The young players are starting to come through, and he’s also inspired and improved older players like Shaun Maloney whose career seemed to be going nowhere when Celtic released him. He picked up some great bargains from all corners of the world. Arouna Kone, James McCarthy, James McArthur, Antolin Alcaraz, Ivan Ramis, and Roger Espinoza were signed for a combined total of under £10 million.
Martinez’s resignation was a huge blow to the club and the player exodus has already begun with Figueroa, Alcaraz, Franco Di Santo, Ronnie Stam and Albert Crusat all out of contract and loan signings Joel Robles, Angelo Henriquez and Paul Scharner all returning to their host clubs.
Wigan have several star players who are likely be targeted by Premier League clubs. McCarthy, Maloney, Kone and McManaman could all attract sizeable transfer fees if the club decided to release them.
The fans will be very disappointed with Martinez’s decision to leave, but he achieved miracles in the last four seasons with a Championship sized budget. For some fans it may take some time to appreciate the full magnitude of what he has achieved.
The new manager will have a rebuilding job on his hands, transfer funds will be available but the club will have to face a lengthy Championship campaign plus Europa League fixtures.
To say it’s been an emotionally charged season for Wigan Athletic is an understatement. The season reached a crescendo when the team defied the odds to win the FA Cup but only three days later they endured the disappointment of losing their Premier League status.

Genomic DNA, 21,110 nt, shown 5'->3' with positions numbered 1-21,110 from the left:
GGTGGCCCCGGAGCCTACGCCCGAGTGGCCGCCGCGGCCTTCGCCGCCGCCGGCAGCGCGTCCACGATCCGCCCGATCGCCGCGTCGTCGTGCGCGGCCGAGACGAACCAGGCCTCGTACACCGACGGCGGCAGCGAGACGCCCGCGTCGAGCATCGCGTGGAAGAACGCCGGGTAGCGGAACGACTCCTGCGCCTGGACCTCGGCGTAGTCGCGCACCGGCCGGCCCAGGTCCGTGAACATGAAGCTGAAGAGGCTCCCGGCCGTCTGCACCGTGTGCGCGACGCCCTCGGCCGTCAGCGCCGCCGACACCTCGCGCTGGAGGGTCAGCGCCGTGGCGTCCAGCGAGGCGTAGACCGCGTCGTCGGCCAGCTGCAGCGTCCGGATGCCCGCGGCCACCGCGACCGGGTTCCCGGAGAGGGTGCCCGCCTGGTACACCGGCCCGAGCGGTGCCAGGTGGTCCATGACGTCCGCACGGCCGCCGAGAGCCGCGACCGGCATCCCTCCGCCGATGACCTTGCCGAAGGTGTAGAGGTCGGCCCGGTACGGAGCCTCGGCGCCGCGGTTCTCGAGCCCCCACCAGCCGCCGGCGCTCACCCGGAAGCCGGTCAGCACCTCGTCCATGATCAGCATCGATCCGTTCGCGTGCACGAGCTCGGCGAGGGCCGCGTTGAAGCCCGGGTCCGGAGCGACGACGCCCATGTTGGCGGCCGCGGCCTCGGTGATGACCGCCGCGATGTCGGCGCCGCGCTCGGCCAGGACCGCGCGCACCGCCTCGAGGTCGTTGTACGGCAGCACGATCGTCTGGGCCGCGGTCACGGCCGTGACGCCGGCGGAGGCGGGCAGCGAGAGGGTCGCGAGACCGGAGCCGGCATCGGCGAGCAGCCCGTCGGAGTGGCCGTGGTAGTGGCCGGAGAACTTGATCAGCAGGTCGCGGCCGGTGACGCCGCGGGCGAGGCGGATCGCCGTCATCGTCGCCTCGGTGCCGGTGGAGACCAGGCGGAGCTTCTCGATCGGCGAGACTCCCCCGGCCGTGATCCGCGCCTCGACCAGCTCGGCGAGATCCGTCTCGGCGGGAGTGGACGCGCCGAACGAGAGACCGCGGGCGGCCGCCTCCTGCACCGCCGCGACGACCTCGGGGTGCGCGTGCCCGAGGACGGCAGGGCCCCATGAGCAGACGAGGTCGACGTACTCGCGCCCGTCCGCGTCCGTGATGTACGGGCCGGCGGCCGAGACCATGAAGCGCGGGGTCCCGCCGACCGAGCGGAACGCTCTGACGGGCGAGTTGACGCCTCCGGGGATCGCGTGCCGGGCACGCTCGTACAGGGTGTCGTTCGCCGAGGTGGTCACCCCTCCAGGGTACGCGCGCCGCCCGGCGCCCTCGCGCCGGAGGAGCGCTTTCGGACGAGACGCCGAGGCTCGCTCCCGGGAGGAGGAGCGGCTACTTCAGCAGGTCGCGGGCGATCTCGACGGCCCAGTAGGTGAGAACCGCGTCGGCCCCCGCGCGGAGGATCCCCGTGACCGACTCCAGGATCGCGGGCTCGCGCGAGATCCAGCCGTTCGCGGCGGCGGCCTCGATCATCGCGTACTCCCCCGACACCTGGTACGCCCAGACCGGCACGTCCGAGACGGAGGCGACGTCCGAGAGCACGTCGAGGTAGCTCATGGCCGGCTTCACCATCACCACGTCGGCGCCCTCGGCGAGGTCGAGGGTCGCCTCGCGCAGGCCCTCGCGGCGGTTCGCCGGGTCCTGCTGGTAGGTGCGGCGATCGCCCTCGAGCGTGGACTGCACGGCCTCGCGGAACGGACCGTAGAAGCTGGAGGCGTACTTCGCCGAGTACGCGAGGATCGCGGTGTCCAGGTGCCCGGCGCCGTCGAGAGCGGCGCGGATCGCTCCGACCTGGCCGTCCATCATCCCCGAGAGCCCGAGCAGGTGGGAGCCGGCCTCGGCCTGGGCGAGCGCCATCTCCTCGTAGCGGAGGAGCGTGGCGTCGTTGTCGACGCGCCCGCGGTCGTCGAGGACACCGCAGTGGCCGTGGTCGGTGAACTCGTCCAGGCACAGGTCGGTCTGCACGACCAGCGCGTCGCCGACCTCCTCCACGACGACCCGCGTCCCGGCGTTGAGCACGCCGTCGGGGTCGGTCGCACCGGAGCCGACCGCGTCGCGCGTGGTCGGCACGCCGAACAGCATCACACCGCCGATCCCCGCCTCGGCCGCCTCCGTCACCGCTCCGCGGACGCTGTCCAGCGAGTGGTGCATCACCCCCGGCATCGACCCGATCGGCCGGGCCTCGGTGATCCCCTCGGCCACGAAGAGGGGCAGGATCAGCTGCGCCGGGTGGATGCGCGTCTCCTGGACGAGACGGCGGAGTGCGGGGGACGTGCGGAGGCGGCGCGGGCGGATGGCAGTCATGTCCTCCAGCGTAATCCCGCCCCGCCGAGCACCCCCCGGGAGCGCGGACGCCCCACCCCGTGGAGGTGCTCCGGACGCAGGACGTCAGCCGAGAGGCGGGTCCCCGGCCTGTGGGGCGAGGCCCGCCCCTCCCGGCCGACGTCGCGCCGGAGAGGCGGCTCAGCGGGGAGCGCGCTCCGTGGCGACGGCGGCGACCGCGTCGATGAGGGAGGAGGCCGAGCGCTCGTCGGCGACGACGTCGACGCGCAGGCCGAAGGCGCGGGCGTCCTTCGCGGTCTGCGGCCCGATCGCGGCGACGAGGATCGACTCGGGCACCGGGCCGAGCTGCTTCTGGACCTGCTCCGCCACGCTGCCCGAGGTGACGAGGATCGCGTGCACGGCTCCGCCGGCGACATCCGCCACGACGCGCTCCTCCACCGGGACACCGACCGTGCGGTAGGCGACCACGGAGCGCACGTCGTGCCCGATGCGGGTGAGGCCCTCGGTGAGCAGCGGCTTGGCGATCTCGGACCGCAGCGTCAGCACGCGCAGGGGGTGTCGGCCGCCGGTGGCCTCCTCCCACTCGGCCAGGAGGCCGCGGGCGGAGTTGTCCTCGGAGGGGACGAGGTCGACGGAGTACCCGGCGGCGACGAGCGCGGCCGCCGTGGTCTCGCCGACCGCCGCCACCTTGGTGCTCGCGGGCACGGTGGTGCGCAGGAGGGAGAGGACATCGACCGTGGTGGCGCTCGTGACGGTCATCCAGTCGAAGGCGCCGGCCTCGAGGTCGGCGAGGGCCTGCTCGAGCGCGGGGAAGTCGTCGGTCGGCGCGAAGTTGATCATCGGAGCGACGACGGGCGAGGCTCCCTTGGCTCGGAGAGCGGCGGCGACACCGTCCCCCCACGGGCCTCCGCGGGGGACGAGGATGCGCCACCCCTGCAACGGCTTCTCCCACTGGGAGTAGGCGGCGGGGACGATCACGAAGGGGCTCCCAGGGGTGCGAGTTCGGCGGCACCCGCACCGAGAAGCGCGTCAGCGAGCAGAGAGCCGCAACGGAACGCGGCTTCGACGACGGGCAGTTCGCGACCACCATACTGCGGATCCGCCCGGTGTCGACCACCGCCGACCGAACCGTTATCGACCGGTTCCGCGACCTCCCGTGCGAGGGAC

Following the defeat and relegation the critics were out in force, pointing to Wigan’s poor defensive record, lack of goals and Martinez’s weaknesses as a manager. But the truth is that very few clubs would have survived this season with the plague of injuries they endured. The catalogue of defensive injuries was catastrophic. Club captain Gary Caldwell was dogged by a troublesome hip injury, Alcaraz missed more than two thirds of the campaign, new recruit Ivan Ramis has been out since January, while Figueroa, Beausejour and Stam were all injured in the final stages of the season.
The FA Cup run inevitably had a detrimental impact on the league results with the team having to play four games in eleven days. Yet they still missed out on survival by only four points, becoming the first side ever to win the FA Cup and be relegated in the same season.
The club achieved remarkable things during their eight seasons in the Premier League and they have won many friends for their style of football. They have set a new record by being the only club to have appeared in every domestic cup competition, reached a Carling Cup Final, qualified for a European competition and won the FA Cup.
Dave Whelan has stated his desire to get back to the Premier League at the first attempt, but realistically given all the changes at the club, probably the best we can now hope for is a season of stability in the Championship.
* A shortened version of this piece appeared in When Saturday Comes but is reproduced here in full.